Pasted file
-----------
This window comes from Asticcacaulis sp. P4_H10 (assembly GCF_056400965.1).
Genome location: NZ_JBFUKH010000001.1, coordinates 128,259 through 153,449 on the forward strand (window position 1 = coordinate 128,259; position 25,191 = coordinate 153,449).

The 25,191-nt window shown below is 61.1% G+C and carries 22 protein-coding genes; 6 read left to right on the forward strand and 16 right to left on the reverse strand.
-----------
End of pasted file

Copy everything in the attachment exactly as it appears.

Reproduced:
This window comes from Asticcacaulis sp. P4_H10 (assembly GCF_056400965.1).
Genome location: NZ_JBFUKH010000001.1, coordinates 128,259 through 153,449 on the forward strand (window position 1 = coordinate 128,259; position 25,191 = coordinate 153,449).

The 25,191-nt window shown below is 61.1% G+C and carries 22 protein-coding genes; 6 read left to right on the forward strand and 16 right to left on the reverse strand.